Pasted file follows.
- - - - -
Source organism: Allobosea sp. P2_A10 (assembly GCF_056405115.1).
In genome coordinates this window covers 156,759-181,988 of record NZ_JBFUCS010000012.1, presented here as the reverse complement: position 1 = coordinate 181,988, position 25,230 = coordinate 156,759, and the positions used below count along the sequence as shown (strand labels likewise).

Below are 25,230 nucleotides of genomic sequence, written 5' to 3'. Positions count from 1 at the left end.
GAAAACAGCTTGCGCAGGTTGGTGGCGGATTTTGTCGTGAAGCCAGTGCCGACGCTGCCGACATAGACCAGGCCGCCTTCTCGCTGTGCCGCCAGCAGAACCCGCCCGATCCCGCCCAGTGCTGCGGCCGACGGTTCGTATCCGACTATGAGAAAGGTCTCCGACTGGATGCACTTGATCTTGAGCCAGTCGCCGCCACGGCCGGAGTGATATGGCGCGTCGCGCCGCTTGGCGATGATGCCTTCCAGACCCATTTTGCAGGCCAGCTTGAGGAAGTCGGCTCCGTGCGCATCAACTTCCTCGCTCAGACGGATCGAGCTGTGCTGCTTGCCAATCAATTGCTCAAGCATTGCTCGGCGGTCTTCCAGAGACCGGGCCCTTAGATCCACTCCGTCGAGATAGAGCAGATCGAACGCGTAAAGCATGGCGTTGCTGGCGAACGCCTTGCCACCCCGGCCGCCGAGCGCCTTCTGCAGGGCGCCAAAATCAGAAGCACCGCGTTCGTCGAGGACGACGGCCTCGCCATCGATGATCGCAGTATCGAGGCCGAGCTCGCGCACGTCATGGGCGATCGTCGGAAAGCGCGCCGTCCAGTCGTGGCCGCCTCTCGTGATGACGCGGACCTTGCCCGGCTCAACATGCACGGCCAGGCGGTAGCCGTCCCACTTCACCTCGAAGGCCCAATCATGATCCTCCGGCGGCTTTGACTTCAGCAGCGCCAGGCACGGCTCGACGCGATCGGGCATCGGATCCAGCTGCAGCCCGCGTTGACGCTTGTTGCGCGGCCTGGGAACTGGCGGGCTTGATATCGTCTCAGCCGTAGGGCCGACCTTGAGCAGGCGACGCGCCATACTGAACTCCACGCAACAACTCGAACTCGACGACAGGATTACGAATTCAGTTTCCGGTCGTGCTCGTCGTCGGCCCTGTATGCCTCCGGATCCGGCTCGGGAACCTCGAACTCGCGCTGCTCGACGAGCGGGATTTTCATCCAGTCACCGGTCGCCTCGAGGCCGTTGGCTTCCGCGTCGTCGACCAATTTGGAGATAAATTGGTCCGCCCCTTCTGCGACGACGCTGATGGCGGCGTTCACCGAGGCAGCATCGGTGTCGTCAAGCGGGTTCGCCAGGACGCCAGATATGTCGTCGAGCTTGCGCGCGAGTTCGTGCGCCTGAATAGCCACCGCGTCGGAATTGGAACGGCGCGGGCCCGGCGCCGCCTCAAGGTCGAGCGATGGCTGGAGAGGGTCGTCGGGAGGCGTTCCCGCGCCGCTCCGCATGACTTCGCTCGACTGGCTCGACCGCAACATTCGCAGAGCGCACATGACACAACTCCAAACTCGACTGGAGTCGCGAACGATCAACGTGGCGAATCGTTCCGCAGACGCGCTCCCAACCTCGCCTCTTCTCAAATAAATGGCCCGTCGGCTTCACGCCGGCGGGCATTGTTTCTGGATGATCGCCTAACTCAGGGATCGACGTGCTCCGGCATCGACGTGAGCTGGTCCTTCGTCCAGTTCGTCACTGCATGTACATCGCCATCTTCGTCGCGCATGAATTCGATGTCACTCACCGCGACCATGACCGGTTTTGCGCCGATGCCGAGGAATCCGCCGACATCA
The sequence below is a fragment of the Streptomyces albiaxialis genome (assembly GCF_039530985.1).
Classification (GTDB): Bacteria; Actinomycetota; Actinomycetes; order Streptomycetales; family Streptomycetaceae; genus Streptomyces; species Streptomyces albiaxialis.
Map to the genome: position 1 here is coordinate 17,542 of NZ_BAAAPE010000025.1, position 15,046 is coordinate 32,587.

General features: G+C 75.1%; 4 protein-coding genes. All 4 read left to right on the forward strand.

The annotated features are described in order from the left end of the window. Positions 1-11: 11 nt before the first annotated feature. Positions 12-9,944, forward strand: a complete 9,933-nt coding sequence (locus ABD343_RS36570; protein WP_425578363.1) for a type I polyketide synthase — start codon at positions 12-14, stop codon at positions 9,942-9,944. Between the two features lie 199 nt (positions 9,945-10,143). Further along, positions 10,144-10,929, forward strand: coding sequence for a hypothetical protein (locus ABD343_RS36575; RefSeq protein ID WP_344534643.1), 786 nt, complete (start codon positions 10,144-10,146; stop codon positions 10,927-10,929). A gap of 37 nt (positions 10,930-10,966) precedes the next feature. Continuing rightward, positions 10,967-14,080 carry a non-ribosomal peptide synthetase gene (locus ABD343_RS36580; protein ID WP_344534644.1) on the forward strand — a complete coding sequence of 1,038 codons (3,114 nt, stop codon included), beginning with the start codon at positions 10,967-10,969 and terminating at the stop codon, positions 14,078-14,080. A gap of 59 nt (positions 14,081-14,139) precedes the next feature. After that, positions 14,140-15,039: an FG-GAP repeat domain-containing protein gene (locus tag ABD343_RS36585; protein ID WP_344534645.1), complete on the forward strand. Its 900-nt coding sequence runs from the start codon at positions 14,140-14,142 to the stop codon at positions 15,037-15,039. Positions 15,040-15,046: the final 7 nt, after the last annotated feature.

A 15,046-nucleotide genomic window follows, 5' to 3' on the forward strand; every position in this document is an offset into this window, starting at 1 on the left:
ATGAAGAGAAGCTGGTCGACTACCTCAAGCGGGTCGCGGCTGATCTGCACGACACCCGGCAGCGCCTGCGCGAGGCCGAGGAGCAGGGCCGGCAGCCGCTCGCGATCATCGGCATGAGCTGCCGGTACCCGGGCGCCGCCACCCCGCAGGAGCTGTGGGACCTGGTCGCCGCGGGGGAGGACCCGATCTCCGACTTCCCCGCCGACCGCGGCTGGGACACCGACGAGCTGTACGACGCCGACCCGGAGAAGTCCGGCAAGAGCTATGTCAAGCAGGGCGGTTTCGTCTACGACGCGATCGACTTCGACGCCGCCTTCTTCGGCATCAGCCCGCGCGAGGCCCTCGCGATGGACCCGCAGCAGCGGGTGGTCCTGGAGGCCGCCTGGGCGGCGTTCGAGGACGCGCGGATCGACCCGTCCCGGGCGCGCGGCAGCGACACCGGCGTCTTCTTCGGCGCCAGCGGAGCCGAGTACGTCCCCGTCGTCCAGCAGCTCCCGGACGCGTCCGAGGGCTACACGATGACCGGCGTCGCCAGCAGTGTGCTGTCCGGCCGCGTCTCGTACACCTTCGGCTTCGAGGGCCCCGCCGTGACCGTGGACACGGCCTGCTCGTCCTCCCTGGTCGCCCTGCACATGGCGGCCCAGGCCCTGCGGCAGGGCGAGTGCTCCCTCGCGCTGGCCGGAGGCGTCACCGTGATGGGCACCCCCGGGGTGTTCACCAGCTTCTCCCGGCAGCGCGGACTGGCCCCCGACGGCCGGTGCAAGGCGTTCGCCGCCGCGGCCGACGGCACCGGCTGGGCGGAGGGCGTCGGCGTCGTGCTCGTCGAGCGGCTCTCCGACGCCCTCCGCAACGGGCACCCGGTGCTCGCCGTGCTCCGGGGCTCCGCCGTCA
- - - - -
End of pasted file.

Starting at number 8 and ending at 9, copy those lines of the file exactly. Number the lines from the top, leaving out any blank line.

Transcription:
General features: G+C 75.1%; 4 protein-coding genes. All 4 read left to right on the forward strand.

The annotated features are described in order from the left end of the window. Positions 1-11: 11 nt before the first annotated feature. Positions 12-9,944, forward strand: a complete 9,933-nt coding sequence (locus ABD343_RS36570; protein WP_425578363.1) for a type I polyketide synthase — start codon at positions 12-14, stop codon at positions 9,942-9,944. Between the two features lie 199 nt (positions 9,945-10,143). Further along, positions 10,144-10,929, forward strand: coding sequence for a hypothetical protein (locus ABD343_RS36575; RefSeq protein ID WP_344534643.1), 786 nt, complete (start codon positions 10,144-10,146; stop codon positions 10,927-10,929). A gap of 37 nt (positions 10,930-10,966) precedes the next feature. Continuing rightward, positions 10,967-14,080 carry a non-ribosomal peptide synthetase gene (locus ABD343_RS36580; protein ID WP_344534644.1) on the forward strand — a complete coding sequence of 1,038 codons (3,114 nt, stop codon included), beginning with the start codon at positions 10,967-10,969 and terminating at the stop codon, positions 14,078-14,080. A gap of 59 nt (positions 14,081-14,139) precedes the next feature. After that, positions 14,140-15,039: an FG-GAP repeat domain-containing protein gene (locus tag ABD343_RS36585; protein ID WP_344534645.1), complete on the forward strand. Its 900-nt coding sequence runs from the start codon at positions 14,140-14,142 to the stop codon at positions 15,037-15,039. Positions 15,040-15,046: the final 7 nt, after the last annotated feature.